Ian Tostenson calls a midday meal at Cafe 374 "the most socially responsible lunch in Vancouver."
Now Vancouverites unable to venture to the eatery at 374 Powell St. for breakfast or a sandwich can have a full lunch delivered to them in an environmentally conscious manner. HAVE Culinary Training Society, of which Tostenson is a director, recently hooked up with Shift Urban Cargo Delivery tricycles to create the Bites on Bikes business lunch delivery service. Downtown workers can support HAVE, a social enterprise that provides culinary training to youth and adults who cope with mental and physical disabilities, poverty, addiction and homelessness, by ordering a minimum of four lunches from Bites on Bikes online, by email or phone. A sandwich, piece of fruit, San Pellegrino drink and a cookie cost $12.
Money raised through the venture supports the training society. HAVE has trained more than 500 students and placed more than 75 per cent of them in jobs in the tourism and hospitality industry in the past five years. Tostenson, who is also president and CEO of the B.C. Restaurant Association, says graduates of the free eight-week, full-time program typically secure jobs as prep cooks and dishwashers.
Brad Mills, CEO of Mills Basics office sup-plies, and Tostenson continued the work of the Cooks Studio when that non-profit social enterprise failed five years ago after it lost its catering contract with a casino that fizzled.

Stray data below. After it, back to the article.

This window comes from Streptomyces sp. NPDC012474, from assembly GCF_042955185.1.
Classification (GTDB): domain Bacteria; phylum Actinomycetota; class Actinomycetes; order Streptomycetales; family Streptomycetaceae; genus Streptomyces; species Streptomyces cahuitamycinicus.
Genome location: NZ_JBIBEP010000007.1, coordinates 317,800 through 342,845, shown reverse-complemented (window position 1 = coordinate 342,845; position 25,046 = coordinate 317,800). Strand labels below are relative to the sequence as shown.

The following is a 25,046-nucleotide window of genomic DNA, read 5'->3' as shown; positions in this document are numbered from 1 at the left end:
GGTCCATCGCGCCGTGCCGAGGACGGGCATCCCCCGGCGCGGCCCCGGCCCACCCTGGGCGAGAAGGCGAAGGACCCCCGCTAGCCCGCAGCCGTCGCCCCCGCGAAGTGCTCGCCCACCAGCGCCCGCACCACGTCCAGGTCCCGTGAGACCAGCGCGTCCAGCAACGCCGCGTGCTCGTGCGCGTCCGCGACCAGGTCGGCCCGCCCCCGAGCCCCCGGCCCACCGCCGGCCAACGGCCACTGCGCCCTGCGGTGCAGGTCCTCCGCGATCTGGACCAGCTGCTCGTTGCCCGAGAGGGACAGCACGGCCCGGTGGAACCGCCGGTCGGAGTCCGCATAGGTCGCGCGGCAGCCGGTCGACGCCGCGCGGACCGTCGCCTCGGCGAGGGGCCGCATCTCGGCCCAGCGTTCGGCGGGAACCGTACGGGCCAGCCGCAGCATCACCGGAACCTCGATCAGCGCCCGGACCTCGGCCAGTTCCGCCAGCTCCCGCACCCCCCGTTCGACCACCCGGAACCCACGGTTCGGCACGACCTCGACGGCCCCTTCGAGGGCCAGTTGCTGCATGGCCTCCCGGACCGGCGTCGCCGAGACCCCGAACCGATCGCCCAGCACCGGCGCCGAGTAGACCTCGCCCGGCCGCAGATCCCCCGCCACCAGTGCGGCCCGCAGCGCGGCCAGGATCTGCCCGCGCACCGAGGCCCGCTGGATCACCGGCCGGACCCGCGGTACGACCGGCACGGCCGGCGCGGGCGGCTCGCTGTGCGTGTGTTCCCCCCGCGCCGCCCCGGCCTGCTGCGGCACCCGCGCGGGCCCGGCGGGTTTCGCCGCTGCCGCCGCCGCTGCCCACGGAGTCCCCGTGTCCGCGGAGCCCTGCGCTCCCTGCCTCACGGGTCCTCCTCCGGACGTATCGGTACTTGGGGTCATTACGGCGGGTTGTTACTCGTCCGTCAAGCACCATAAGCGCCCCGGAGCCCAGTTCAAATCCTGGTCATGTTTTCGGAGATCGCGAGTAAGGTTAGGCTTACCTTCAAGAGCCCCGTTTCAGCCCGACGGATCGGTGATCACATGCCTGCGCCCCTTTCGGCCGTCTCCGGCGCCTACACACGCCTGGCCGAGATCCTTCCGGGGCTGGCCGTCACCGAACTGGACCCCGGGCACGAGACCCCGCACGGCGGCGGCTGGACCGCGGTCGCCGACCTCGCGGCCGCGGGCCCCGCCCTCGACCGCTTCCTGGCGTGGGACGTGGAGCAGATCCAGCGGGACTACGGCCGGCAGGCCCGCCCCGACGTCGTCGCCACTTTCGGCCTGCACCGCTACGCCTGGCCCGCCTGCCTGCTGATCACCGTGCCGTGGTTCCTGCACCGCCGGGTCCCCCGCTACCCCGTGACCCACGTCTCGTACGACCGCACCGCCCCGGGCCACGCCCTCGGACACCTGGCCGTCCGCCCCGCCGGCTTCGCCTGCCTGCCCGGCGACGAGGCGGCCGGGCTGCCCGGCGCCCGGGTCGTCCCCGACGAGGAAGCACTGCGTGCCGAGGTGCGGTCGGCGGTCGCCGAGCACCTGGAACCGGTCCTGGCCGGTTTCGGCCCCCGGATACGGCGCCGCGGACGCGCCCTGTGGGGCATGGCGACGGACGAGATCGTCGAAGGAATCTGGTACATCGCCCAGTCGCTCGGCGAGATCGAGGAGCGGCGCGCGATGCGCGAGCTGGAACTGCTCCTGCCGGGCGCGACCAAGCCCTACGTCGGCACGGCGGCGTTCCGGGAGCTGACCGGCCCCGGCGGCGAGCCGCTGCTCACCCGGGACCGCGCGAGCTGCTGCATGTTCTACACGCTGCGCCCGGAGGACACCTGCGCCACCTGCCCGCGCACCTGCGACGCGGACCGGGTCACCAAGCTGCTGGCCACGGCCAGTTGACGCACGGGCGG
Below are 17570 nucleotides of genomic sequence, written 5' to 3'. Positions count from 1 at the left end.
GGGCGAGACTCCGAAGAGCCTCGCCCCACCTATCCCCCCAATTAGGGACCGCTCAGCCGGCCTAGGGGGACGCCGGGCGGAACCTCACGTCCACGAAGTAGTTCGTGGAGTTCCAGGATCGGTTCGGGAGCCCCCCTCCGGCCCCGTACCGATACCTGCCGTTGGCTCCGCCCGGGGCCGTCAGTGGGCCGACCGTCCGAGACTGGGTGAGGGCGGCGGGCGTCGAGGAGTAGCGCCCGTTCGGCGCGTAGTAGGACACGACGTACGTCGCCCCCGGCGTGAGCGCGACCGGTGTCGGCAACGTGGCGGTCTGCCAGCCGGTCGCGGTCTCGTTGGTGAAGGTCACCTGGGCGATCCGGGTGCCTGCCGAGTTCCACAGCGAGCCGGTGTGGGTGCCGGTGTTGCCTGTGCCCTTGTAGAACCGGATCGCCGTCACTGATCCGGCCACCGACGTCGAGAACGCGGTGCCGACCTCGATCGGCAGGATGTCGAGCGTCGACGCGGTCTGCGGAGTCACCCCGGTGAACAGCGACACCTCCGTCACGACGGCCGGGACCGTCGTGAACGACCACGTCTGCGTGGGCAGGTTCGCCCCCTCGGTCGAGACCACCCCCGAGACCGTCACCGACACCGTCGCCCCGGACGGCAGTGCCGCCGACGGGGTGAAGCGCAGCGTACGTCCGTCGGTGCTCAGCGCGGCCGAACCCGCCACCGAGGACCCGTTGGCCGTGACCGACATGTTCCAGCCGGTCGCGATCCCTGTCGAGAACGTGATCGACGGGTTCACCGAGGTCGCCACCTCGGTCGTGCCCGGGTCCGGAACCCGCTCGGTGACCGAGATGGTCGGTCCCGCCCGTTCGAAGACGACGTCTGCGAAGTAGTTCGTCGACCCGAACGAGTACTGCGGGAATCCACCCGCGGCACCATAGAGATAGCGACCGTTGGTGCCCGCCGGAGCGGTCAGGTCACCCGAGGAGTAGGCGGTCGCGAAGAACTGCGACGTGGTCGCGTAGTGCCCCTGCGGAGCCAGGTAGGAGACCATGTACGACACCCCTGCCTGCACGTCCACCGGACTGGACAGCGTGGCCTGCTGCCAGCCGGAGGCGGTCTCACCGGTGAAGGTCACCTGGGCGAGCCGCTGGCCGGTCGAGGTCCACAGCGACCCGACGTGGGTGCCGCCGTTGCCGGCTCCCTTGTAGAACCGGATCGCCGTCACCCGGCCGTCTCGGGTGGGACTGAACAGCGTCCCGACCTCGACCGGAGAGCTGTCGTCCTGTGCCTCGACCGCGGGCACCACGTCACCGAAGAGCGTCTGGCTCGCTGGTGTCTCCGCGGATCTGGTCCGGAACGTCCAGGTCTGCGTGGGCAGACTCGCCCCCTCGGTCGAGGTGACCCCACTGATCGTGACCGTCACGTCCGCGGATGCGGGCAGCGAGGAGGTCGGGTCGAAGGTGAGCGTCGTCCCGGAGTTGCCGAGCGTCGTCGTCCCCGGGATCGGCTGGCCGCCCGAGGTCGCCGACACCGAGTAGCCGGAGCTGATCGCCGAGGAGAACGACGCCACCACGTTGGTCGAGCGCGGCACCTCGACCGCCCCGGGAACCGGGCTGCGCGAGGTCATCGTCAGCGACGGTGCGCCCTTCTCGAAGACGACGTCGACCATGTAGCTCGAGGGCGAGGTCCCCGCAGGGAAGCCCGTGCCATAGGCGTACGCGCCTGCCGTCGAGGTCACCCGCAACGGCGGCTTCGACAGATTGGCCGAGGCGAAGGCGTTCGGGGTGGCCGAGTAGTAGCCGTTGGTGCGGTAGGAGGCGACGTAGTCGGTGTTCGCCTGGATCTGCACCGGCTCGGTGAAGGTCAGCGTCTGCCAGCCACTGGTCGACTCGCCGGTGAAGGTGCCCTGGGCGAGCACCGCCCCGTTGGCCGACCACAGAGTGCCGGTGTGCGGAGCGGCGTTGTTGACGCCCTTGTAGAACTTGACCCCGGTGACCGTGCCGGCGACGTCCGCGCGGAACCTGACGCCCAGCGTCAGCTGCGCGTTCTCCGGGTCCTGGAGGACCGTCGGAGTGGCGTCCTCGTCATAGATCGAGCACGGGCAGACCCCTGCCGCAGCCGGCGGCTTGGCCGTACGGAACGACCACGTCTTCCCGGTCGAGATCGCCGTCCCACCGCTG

Tostenson said HAVE has seen success because those who run it have great connections and the program caters to what students want. "What they want is a place where they can feel safe and they aren't judged, a place that can restore confidence and restore trust- and we try to provide that very nurturing environment," he said.
HAVE runs with a counsellor who helps students cope with their insecurities and get their hands on clothes for job interviews. Another staff person informs students of restaurant openings and assists them with resumes. It's a simple model that relies on little government funding. HAVE runs with the proceeds from the cafe, donations from foundations and monthly celebrity chef dinners held at the cafe that cost $100 for five courses and wine. Chef Alex Chen, who previously worked at the Beverly Hills Hotel, whipped up a previous dinner and this month's event, May 10, is sold out. Bites on Bikes delivers downtown and to city hall, one of its biggest customers. Shift, a worker co-operative, replaces delivery trucks with human-powered and electric assisted tricycles that can haul up to 500 pounds.
For more information, see bitesonbikes. com or have-cafe.ca.
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